In a recent continuing legal education conference, I sat listening to a lecture that would impact my area of practice very little. I no longer work in the court room on a regular basis and the topic of cross-examination really held little interest for me.
Yet, I sat dutifully and listened. The presenter, a seasoned trial lawyer, was what I expected him to be. Smooth. Great communicator. An accomplished story teller. So, even though I told myself that I had little motivation for listening, I couldn’t help myself. Thinking of preparation and strategy in working with a witness, I found myself recapturing the excitement of law school and my few years as a commercial litigator. In practice, most of my work with witnesses were in depositions. But it was an exciting part of my job.
I also found myself thinking of great attorneys I’ve known and remembering things that I had learned from them. One particular person rose to the top of those memories. I couldn’t help but think about my association with him. I realized that I had never really seen him in the court room or in deposition. I did share office space with him — sort of. He flew into Abilene every Thursday night and occupied the office next to mine on Fridays (when he wasn’t in trial). Yet, I knew he was a great lawyer — by reputation and by the way he handled himself in daily life.
He was greatly feared by large insurance companies, railroads, and other major businesses — and their lawyers. Not because of his domineering style in the courtroom, but because of his intellect and the fact that he had a knack of getting everyone in a room to listen and, to some degree, like him.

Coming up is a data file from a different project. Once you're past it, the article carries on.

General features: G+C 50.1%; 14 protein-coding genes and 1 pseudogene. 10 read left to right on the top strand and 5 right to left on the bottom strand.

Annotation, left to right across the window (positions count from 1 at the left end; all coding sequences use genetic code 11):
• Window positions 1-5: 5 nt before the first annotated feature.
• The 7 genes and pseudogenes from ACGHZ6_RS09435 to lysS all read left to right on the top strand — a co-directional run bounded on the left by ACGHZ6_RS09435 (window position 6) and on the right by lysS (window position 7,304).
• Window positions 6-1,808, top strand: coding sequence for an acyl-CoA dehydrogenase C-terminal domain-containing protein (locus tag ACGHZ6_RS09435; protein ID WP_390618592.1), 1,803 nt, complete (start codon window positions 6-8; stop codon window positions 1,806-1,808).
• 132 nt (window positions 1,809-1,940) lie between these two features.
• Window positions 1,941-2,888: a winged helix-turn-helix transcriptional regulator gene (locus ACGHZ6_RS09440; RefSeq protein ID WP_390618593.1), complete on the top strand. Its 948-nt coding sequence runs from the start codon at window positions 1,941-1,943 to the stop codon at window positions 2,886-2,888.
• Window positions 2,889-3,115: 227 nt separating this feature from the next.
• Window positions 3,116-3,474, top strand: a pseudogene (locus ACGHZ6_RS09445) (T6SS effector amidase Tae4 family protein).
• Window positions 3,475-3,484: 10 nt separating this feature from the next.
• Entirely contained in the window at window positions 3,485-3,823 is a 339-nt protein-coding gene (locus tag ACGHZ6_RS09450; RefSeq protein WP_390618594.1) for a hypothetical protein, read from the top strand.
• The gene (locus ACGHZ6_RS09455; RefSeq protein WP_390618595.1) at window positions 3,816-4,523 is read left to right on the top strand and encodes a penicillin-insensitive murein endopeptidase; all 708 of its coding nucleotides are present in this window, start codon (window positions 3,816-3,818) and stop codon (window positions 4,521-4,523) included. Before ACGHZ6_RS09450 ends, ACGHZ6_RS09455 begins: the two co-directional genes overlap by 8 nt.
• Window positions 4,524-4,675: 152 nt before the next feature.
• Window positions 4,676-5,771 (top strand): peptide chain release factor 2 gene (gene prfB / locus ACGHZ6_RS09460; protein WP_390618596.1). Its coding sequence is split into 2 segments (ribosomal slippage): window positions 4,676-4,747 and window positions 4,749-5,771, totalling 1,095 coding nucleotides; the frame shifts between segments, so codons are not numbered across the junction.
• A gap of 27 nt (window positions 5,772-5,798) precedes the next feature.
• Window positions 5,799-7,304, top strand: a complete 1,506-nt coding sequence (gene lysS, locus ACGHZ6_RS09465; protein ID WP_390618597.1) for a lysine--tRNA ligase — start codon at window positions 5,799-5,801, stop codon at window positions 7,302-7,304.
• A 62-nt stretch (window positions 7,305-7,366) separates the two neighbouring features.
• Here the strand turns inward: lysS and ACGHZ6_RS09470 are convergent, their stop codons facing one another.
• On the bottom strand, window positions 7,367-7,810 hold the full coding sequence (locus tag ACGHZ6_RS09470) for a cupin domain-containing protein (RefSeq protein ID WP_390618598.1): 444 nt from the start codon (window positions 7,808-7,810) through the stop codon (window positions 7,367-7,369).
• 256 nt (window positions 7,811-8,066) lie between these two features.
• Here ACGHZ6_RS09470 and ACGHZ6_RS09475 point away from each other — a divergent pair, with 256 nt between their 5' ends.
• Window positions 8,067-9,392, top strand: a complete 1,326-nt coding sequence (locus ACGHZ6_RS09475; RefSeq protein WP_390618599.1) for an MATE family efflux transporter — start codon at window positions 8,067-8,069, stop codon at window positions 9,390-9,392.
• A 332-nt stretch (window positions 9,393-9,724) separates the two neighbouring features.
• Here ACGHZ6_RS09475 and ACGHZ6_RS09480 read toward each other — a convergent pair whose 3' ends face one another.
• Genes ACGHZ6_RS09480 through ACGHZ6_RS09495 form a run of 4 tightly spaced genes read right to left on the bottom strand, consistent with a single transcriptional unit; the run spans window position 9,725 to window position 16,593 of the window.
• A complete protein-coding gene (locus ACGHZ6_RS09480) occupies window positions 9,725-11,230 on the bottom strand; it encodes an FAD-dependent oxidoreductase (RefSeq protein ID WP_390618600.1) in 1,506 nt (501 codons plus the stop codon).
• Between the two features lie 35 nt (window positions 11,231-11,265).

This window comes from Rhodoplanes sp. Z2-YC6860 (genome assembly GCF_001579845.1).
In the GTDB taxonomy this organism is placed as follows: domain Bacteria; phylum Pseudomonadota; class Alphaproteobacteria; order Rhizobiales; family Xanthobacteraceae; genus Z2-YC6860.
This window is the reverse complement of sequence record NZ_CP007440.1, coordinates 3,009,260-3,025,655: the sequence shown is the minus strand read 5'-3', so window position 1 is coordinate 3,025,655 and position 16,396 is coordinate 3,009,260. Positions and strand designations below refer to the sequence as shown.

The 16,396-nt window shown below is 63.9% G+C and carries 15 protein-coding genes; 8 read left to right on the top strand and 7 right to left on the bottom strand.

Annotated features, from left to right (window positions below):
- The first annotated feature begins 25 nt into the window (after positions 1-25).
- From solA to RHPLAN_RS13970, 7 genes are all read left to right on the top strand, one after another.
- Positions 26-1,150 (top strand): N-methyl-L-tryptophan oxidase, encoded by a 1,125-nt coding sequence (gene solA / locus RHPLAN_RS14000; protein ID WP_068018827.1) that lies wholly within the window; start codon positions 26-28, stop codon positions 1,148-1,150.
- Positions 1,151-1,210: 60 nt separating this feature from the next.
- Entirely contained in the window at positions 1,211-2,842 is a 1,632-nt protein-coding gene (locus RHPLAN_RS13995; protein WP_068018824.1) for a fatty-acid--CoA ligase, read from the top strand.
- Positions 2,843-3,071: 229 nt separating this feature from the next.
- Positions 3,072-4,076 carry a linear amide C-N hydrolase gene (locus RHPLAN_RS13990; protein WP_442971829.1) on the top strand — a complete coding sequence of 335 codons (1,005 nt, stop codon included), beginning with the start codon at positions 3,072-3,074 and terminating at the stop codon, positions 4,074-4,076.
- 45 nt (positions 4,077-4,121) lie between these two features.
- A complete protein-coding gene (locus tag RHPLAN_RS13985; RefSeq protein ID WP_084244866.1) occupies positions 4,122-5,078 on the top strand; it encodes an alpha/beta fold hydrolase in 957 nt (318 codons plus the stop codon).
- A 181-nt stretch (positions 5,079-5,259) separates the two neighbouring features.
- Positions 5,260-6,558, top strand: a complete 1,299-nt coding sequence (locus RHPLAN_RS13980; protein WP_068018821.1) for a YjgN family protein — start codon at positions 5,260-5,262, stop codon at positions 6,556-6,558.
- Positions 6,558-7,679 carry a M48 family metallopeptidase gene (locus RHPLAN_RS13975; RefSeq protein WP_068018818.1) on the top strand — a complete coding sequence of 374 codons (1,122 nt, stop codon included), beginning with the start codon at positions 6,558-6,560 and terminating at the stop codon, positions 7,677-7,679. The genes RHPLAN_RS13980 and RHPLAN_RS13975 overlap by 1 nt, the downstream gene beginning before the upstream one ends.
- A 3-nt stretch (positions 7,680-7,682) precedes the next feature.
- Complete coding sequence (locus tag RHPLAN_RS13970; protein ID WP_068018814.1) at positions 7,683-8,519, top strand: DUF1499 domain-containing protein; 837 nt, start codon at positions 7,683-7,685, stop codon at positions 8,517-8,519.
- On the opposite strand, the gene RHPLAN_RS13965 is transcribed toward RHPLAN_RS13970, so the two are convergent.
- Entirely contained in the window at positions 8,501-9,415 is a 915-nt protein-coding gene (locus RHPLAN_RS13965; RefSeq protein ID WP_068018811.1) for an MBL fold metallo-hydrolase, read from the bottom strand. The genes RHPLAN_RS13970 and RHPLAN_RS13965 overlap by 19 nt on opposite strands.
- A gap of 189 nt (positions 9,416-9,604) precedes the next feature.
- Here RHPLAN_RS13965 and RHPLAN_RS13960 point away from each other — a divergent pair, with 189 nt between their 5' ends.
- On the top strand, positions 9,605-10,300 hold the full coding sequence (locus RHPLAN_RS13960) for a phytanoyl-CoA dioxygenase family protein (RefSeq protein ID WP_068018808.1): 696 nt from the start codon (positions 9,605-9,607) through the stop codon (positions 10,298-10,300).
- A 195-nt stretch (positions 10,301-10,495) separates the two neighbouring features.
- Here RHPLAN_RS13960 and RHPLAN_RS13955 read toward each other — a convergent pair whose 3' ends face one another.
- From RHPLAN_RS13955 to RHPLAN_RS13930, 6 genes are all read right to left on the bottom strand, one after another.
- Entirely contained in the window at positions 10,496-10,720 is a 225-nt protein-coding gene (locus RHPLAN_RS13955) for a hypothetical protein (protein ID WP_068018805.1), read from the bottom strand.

I was startled from my memories as the presenter in this particular course summed up his points by telling the story of a famous cross-examination in the famous case of Exxon v. Lloyd’s of London. As he set the scene, I thought, “How interesting! The lawyer in the case was Don Bowen, my hero and friend.”
Suddenly, I became anxious. What if, I thought, Don’s performance in the cross-examination was an example of bad technique? Our presenter had just revealed one of Abraham Lincoln’s blunders on cross-examination. Would Don be similarly maligned?
As the story unfolded, the audience was swept into a wonderful dialog of how a kind, yet brilliant lawyer, gently led an opposing party through testimony that persuaded the jury.
Don Bowen passed away several years ago. I’m sure there were times he made mistakes. I’m aware of some of his personal struggles that occurred long before I came to know him. I remember a few times when he disagreed with me on some things. I don’t remember the details of those times, though. The details are blurred by the way he treated me. With respect.
Outstanding experience. To hear a stranger talk about a common friend. And to hear the same theme in his description of a man that I would use. That a person can be strong and commanding while treating those around him with respect.
We should all be so positively notorious.